At this event, we decided to simply observe and left the story telling and activities to be carried out by the very enthusiastic Oracle volunteers who joined us.
We carried with us ‘A Butterfly Smile’ by Mathangi Subramanian for the 6th grade class, and ‘A Cloud of Trash’ by Karanjeet Kaur for the 5th grade class.
The 6th graders immediately found the colourful butterflies and bright faces in the story charming, and were soon listening intently to the volunteers. Keen ears and peeled eyes followed Kavya’s story as she recollects leaving her peaceful village for crowded and noisy Bangalore in search of water, deals with her peers, and struggles to confidently share her knowledge about butterflies. The Oracle volunteers had an interesting discussion with the kids about the kinds of butterflies they’ve seen and admired, and how to be brave in front of new friends. With the lovely colours, relatable experiences, and simple but interesting knowledge about butterflies, the story was an immediate hit with all the kids. By this time they were excited about the activity and raring to go. Armed with stationery and butterfly outlines, they had a fun time creating and naming their own paper butterfly parks.
At the same time, the 5th graders were entering Cheeko’s world, where her casual littering habits have created a monstrous cloud of trash that follows her around and acts as a major obstacle in all her relationships. At the end of the read aloud, the children were given stationery, and asked to come up with posters telling people not to litter. Whether it was Cheeko’s experience, or their own observations, they were all brimming with ideas and opinions, and words and drawings were flowing freely. There were some strong slogans expressing great disdain for this sort of thoughtless behaviour. It was a lovely experience being able to witness their discussions and hear the conviction in their beliefs.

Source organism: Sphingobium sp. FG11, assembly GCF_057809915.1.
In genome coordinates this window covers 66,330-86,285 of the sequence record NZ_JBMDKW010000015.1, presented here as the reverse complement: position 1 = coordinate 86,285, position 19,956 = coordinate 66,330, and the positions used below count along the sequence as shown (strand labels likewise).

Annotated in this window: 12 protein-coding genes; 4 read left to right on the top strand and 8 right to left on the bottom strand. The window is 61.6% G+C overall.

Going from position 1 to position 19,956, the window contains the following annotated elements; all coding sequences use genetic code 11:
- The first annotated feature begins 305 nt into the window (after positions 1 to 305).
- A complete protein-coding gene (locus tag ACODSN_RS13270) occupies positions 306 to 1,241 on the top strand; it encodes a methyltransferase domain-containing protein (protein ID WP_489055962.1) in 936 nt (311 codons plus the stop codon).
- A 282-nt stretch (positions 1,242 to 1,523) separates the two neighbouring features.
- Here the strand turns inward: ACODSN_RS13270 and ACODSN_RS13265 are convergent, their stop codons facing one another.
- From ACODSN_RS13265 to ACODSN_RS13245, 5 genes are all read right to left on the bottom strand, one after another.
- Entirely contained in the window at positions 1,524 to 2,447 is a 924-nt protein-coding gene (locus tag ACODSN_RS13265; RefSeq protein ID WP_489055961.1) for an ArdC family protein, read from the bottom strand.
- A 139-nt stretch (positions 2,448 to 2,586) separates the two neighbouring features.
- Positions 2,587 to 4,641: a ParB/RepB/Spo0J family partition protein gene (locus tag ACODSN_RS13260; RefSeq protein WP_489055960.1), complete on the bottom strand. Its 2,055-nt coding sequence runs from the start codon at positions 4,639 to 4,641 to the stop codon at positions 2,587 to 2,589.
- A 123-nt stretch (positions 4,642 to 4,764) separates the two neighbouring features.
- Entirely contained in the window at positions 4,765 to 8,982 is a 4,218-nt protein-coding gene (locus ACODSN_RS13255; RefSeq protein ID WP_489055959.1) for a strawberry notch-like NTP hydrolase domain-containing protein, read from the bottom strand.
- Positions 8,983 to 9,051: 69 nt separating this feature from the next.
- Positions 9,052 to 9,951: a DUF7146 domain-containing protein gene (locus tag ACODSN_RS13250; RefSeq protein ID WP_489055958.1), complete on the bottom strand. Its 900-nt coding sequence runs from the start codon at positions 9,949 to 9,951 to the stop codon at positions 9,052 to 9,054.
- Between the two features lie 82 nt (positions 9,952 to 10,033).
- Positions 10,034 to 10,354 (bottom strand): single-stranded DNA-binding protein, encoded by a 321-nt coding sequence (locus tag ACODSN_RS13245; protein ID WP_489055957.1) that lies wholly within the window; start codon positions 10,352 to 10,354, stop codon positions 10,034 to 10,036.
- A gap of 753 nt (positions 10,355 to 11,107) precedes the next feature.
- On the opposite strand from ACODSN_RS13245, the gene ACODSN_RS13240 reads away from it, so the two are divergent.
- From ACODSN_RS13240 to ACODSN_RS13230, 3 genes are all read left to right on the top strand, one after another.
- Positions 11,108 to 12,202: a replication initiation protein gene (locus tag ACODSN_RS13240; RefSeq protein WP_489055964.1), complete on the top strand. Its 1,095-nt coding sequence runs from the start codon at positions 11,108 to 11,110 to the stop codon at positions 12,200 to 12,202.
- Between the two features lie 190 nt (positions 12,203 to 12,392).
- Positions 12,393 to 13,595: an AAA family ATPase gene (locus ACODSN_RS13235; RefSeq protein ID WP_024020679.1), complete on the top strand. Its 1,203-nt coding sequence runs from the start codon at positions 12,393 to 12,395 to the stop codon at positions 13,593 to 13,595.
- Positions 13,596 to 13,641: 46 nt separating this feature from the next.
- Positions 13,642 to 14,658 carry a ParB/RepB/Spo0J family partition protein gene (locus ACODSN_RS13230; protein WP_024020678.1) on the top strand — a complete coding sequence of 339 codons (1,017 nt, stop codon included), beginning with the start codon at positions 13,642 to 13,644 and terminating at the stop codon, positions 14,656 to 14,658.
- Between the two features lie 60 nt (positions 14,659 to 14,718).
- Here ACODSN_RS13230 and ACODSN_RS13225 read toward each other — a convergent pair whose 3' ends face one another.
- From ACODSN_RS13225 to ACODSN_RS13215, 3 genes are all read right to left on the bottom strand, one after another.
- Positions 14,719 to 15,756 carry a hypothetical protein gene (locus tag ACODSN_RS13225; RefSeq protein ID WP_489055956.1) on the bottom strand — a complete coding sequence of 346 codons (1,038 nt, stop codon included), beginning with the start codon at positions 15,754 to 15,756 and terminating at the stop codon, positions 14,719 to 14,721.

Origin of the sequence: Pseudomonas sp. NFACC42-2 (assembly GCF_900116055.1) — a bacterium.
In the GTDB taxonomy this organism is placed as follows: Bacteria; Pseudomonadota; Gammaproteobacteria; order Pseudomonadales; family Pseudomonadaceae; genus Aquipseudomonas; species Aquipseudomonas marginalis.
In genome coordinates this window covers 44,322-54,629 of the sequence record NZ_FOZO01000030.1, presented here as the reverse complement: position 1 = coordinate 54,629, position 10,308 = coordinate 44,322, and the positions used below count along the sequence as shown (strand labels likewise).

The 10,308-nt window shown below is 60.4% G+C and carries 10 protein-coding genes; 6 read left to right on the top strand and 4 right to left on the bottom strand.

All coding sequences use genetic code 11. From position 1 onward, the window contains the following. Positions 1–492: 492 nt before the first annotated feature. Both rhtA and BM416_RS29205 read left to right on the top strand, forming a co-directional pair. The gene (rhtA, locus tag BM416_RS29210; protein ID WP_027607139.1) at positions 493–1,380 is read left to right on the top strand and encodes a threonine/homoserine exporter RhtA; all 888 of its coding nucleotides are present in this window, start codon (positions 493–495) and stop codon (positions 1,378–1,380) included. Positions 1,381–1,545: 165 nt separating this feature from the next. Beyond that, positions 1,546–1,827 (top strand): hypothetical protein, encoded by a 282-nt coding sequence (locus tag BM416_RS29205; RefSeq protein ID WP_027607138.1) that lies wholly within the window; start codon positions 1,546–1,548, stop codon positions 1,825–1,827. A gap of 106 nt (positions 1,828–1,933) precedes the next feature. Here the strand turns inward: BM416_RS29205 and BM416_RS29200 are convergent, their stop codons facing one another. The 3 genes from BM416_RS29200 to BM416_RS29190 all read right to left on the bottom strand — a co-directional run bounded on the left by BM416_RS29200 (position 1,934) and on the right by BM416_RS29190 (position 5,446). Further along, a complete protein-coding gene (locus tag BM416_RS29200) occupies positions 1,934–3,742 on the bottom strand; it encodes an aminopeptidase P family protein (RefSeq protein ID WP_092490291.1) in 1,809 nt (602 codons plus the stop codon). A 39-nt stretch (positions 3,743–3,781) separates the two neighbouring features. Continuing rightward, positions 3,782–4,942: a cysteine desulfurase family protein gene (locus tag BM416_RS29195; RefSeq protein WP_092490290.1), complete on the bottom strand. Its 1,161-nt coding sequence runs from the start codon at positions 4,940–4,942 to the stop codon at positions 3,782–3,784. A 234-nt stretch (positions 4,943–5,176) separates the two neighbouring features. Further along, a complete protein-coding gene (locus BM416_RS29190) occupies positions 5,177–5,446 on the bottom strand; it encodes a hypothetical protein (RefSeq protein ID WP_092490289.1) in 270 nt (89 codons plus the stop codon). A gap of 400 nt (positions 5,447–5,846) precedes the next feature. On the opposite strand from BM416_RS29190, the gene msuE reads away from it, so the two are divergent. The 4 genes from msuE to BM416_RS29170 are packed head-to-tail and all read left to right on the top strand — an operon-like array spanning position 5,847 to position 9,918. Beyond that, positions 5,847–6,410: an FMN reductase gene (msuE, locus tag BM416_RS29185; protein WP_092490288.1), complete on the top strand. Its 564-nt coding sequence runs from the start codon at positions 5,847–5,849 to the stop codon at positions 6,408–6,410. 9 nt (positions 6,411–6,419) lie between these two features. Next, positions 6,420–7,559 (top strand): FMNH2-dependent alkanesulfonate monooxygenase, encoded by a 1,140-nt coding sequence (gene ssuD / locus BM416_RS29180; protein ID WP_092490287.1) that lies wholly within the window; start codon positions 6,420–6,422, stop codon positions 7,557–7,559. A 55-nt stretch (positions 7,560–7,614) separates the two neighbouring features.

We snapped many photographs of the kids work, and had a quick snack break, and before we knew it, it was time to pack up and leave.
We all took different things back with us from the story telling session, and left excited about visiting again.
To see more images from the workshop, click here.
We thank volunteers from Oracle Bangalore for their time and enthusiasm for this session.Be the first to comment.
It's Inktober, and we wanted to celebrate the amazing illustrators that we get to work with here at Pratham Books' StoryWeaver. If you're on Instagram, check out cool Instagram takeovers by some of our illustrators. We wanted to explore working styles, processes and more on our blog, so we got chatting with illustrator Bhavana Vipparthi. Read on!
Bhavana Vyas Vipparthi, has lived and studied in Bangalore all her life. Having finished a Fine Arts course at Srishti, School of Art Design And Technology, she went on to do a masters in animation film design at NID in Ahmadabad. Her mind is now consumed by her terribly talkative two and a half year old son, a perfect dog, and a fellow animator husband. She makes up a million stories a day to stay sane. You can find their work on https://vimeo.com/